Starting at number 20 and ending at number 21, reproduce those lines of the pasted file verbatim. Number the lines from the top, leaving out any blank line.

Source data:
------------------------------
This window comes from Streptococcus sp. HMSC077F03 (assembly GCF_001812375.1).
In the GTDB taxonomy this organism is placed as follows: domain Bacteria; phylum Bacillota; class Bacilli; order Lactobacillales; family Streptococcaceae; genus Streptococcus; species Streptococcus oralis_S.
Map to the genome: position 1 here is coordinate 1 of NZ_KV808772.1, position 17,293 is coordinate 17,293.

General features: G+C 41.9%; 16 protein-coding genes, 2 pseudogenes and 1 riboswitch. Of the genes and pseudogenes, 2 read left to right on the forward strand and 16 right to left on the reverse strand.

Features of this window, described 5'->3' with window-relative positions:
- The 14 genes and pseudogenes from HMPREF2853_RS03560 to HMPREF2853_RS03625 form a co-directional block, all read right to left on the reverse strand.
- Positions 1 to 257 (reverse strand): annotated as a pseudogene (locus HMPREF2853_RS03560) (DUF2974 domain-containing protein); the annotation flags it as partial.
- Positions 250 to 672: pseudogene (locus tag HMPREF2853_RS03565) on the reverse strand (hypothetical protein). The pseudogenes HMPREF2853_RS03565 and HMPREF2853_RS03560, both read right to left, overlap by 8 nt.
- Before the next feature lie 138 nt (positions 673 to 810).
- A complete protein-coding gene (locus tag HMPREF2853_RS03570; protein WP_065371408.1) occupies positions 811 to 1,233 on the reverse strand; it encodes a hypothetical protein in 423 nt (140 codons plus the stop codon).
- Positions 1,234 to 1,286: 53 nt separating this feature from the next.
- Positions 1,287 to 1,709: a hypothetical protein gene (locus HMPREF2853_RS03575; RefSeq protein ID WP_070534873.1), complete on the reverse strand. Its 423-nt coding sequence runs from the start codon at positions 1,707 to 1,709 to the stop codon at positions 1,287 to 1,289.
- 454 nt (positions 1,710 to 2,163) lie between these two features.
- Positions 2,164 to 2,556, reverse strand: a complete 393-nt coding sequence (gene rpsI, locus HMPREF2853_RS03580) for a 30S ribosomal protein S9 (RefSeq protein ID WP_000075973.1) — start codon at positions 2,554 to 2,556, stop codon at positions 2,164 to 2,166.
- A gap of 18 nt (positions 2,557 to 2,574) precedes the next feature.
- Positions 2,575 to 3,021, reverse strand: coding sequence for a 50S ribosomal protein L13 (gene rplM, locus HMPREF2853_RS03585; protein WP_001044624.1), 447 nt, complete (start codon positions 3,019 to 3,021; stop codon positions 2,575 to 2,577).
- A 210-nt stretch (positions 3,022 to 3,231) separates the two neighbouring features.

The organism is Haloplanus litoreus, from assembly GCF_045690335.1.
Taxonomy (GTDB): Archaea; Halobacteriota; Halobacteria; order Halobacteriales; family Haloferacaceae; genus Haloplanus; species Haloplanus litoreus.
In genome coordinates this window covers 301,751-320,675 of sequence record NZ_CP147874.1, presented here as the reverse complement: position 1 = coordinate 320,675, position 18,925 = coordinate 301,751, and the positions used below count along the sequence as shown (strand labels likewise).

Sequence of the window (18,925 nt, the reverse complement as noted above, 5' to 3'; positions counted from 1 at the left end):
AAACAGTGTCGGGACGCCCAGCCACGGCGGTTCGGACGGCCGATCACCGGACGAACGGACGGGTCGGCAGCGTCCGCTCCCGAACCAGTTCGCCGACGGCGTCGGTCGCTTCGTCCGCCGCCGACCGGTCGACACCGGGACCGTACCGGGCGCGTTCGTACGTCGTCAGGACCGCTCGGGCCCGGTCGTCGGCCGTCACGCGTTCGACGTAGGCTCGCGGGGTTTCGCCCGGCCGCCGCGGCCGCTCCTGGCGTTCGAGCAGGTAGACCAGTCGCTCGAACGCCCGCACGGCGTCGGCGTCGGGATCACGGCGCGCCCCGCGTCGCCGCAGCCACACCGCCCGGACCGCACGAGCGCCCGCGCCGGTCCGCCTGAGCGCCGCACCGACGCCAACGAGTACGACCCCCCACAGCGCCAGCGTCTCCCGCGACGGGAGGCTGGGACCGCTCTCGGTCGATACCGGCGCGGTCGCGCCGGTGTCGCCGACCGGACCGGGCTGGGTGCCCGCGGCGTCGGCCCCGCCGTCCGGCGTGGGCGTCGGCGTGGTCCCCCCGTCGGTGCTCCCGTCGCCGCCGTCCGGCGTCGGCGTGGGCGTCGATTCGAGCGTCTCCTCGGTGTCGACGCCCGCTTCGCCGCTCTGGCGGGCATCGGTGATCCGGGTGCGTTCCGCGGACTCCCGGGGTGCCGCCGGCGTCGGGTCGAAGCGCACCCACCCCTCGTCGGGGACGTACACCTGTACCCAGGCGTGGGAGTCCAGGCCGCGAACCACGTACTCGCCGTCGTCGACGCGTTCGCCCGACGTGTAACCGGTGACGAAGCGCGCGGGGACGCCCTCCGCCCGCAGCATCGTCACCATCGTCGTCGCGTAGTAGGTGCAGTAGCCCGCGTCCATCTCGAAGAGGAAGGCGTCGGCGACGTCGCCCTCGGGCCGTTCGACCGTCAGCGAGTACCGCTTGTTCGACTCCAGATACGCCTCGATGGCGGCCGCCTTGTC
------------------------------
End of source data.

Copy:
In genome coordinates this window covers 301,751-320,675 of sequence record NZ_CP147874.1, presented here as the reverse complement: position 1 = coordinate 320,675, position 18,925 = coordinate 301,751, and the positions used below count along the sequence as shown (strand labels likewise).

Sequence of the window (18,925 nt, the reverse complement as noted above, 5' to 3'; positions counted from 1 at the left end):